It was not clear if any group provided backing for the shooting, and Israeli TV stations said security officials believed he may have acted alone.
However, it is virtually impossible for a Palestinian Jerusalem resident to legally obtain a weapon, raising the likelihood that he received some assistance. Israel annexed east Jerusalem after the 1967 Mideast War, and Arab residents enjoy freedom of movement in Israel, unlike Palestinians in the West Bank and Gaza.
Hamas radio had on Friday said the militant group took responsibility, but later retracted the report. Abu Obeida, a spokesman for Hamas’ military wing, said the group was not yet taking official credit for the attack, adding to the confusion.
A previously unknown, Lebanese-based group, the “Martyrs of Imad Mughniyeh” – after a senior Hezbollah commander killed in Syria last month – claimed responsibility Thursday, the Al-Manar satellite TV station reported. But the claim could not be independently confirmed. Hezbollah has blamed Israel for Mughniyeh’s assassination, and Israel has feared the guerrilla group would carry out a revenge attack.
Abu Dheim’s relatives said they did not know of his plot, but they were not surprised.
Abu Dheim had been transfixed in recent days by the news of bloodshed in Gaza, said his sister, Iman Abu Dheim. “He told me he wasn’t able to sleep because of the grief,” she said.
Relatives described Abu Dheim as intensely religious, but said he was not a member of a militant group and had planned to get married in the summer.
Both Hamas and Hezbollah flags hung outside the customary mourning tent Friday. Family members said several relatives had already been taken for questioning by Israeli police.
Israeli Public Security Minister Avi Dichter told mourners at the seminary that Arabs of east Jerusalem who have been involved in militant activity should be expelled to the West Bank, a move that would strip them of all their rights.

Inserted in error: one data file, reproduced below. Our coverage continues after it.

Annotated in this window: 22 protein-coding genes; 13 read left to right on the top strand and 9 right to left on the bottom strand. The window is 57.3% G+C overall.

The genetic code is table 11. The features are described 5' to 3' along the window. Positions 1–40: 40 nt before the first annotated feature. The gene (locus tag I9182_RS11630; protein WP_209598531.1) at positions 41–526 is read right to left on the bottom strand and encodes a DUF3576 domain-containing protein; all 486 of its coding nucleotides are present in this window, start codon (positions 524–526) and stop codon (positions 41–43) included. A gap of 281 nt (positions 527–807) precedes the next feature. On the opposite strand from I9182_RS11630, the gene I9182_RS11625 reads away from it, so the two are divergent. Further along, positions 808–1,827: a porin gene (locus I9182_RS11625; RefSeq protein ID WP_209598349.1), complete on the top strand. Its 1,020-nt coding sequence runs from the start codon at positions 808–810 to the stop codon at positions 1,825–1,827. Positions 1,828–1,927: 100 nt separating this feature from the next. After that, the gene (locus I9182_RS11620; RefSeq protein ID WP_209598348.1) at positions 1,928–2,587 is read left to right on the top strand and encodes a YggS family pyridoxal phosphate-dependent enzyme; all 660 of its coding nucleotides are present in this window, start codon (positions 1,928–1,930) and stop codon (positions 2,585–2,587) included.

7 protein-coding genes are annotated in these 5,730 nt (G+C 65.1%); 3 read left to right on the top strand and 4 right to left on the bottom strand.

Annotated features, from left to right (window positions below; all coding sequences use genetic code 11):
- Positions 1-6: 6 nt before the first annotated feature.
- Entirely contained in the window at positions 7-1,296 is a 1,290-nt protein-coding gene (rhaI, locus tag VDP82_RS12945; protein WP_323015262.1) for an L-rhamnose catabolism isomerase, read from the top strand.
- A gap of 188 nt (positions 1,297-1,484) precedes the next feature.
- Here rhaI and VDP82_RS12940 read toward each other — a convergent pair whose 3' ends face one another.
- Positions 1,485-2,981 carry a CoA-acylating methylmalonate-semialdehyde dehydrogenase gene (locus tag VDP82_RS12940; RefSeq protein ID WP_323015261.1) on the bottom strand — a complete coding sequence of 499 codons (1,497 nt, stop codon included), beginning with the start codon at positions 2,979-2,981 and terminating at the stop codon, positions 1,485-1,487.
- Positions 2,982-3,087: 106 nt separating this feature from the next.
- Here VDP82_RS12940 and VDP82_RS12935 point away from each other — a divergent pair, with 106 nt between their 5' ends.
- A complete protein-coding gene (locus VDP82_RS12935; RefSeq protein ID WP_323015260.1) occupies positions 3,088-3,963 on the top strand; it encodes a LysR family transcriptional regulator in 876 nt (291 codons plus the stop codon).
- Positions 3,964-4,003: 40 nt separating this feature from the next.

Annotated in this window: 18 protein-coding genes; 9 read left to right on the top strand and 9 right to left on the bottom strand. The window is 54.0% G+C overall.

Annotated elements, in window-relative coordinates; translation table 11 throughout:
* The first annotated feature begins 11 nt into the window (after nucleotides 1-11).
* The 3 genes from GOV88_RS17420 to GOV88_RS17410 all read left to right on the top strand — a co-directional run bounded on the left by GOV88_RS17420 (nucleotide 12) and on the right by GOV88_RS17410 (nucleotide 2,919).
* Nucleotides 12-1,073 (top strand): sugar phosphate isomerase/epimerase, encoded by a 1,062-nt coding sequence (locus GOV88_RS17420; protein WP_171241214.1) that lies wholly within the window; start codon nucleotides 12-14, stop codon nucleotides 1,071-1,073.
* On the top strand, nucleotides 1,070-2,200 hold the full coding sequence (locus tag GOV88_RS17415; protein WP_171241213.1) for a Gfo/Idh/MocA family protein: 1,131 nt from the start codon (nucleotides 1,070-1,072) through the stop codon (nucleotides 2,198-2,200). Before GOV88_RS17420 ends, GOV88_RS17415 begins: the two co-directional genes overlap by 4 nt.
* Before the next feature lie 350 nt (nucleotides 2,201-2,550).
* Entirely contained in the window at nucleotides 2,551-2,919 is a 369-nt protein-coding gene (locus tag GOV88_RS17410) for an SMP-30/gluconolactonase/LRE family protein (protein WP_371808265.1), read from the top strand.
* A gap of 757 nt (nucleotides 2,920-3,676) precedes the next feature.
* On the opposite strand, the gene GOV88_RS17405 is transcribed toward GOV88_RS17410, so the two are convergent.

Mark Regev, a spokesman for Israeli Prime Minister Ehud Olmert, said that the shooting had almost certainly been organized in the West Bank. But in a sign of the uncertainty over who was behind the attack, Regev did not point fingers.
“The investigation continues as to who was behind this terrible attack in Jerusalem,” Regev said.
Regev would not confirm that Israel had reached a decision to continue peace talks, but did not deny the other official’s statement that negotiations would go on.
The shooting is likely to increase public pressure on Olmert to react militarily. Palestinian militants from Gaza have repeatedly bombarded southern Israel with rocket fire, and on Thursday, Gaza militants ambushed an army patrol along the Israeli border, killing a soldier.
About 80 students were studying in the library Thursday when the attacker walked through the Mercaz Harav seminary’s main gate and entered, firing with both an assault rifle and pistol, police spokesman Micky Rosenfeld said.
Witnesses said people were slow to respond, thinking the noise was firecrackers celebrating the upcoming Purim holiday. Officials said the gunman sneaked two guns, including a Kalashnikov rifle, into the building in a box.
Students scrambled to flee, jumping out of windows as the gunman fired. Holy books drenched in blood and pocketed with bullet holes littered the floor. Rosenfeld said at least six empty bullet clips were found on the floor.
A seminary graduate who lives nearby and ran to the scene, along with another man, shot the gunman several times, killing him, police said. The seminary serves some 400 high school students and young Israeli soldiers, and many of them carry arms.
Jewish seminarians gathered outside the library and screamed for revenge, shouting, “Death to Arabs,” while in Hamas-controlled Gaza thousands of Palestinians celebrated in the streets.

Associated Press writers Dalia Nammari in east Jerusalem and Sarah el Deeb in Gaza City, Gaza Strip, contributed to this report.
Copyright 2008 The Associated Press. All rights reserved. This material may not be published, broadcast, rewritten or redistributed.